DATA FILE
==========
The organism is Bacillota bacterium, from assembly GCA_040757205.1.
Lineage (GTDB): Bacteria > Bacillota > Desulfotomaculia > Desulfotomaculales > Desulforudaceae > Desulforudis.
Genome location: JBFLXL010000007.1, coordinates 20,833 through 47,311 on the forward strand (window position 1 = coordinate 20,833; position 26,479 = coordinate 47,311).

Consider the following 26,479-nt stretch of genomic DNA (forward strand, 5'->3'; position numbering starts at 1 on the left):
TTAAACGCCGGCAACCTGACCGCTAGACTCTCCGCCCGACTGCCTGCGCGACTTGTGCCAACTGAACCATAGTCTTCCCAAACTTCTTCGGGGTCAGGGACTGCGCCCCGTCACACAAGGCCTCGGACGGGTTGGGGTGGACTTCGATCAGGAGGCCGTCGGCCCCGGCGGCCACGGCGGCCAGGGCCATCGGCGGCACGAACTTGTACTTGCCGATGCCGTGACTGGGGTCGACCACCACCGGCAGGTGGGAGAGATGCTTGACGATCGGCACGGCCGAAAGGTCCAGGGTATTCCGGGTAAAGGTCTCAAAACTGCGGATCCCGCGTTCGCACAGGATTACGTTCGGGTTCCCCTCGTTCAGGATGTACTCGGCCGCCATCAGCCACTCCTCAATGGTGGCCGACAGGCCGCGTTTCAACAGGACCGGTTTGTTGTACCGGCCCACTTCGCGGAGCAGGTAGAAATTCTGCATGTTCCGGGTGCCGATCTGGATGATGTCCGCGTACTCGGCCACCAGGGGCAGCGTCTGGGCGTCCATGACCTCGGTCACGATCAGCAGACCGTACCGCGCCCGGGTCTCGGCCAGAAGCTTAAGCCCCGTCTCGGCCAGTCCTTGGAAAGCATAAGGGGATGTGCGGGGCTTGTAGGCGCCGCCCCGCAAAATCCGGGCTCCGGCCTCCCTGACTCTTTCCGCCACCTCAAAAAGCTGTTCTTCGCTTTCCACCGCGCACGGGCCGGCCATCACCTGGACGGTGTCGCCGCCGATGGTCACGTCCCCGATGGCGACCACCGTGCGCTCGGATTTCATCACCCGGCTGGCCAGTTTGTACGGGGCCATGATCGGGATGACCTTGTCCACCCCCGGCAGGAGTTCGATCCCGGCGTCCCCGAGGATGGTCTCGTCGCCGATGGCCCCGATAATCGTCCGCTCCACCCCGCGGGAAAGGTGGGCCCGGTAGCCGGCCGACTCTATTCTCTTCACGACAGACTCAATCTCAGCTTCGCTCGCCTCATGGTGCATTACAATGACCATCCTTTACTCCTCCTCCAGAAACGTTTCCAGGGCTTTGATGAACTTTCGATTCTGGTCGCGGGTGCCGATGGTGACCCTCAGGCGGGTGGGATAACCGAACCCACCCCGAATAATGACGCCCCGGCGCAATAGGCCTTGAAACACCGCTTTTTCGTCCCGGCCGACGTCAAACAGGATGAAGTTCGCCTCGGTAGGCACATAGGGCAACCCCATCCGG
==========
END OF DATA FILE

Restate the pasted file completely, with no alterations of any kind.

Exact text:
The organism is Bacillota bacterium, from assembly GCA_040757205.1.
Lineage (GTDB): Bacteria > Bacillota > Desulfotomaculia > Desulfotomaculales > Desulforudaceae > Desulforudis.
Genome location: JBFLXL010000007.1, coordinates 20,833 through 47,311 on the forward strand (window position 1 = coordinate 20,833; position 26,479 = coordinate 47,311).

Consider the following 26,479-nt stretch of genomic DNA (forward strand, 5'->3'; position numbering starts at 1 on the left):
TTAAACGCCGGCAACCTGACCGCTAGACTCTCCGCCCGACTGCCTGCGCGACTTGTGCCAACTGAACCATAGTCTTCCCAAACTTCTTCGGGGTCAGGGACTGCGCCCCGTCACACAAGGCCTCGGACGGGTTGGGGTGGACTTCGATCAGGAGGCCGTCGGCCCCGGCGGCCACGGCGGCCAGGGCCATCGGCGGCACGAACTTGTACTTGCCGATGCCGTGACTGGGGTCGACCACCACCGGCAGGTGGGAGAGATGCTTGACGATCGGCACGGCCGAAAGGTCCAGGGTATTCCGGGTAAAGGTCTCAAAACTGCGGATCCCGCGTTCGCACAGGATTACGTTCGGGTTCCCCTCGTTCAGGATGTACTCGGCCGCCATCAGCCACTCCTCAATGGTGGCCGACAGGCCGCGTTTCAACAGGACCGGTTTGTTGTACCGGCCCACTTCGCGGAGCAGGTAGAAATTCTGCATGTTCCGGGTGCCGATCTGGATGATGTCCGCGTACTCGGCCACCAGGGGCAGCGTCTGGGCGTCCATGACCTCGGTCACGATCAGCAGACCGTACCGCGCCCGGGTCTCGGCCAGAAGCTTAAGCCCCGTCTCGGCCAGTCCTTGGAAAGCATAAGGGGATGTGCGGGGCTTGTAGGCGCCGCCCCGCAAAATCCGGGCTCCGGCCTCCCTGACTCTTTCCGCCACCTCAAAAAGCTGTTCTTCGCTTTCCACCGCGCACGGGCCGGCCATCACCTGGACGGTGTCGCCGCCGATGGTCACGTCCCCGATGGCGACCACCGTGCGCTCGGATTTCATCACCCGGCTGGCCAGTTTGTACGGGGCCATGATCGGGATGACCTTGTCCACCCCCGGCAGGAGTTCGATCCCGGCGTCCCCGAGGATGGTCTCGTCGCCGATGGCCCCGATAATCGTCCGCTCCACCCCGCGGGAAAGGTGGGCCCGGTAGCCGGCCGACTCTATTCTCTTCACGACAGACTCAATCTCAGCTTCGCTCGCCTCATGGTGCATTACAATGACCATCCTTTACTCCTCCTCCAGAAACGTTTCCAGGGCTTTGATGAACTTTCGATTCTGGTCGCGGGTGCCGATGGTGACCCTCAGGCGGGTGGGATAACCGAACCCACCCCGAATAATGACGCCCCGGCGCAATAGGCCTTGAAACACCGCTTTTTCGTCCCGGCCGACGTCAAACAGGATGAAGTTCGCCTCGGTAGGCACATAGGGCAACCCCATCCGG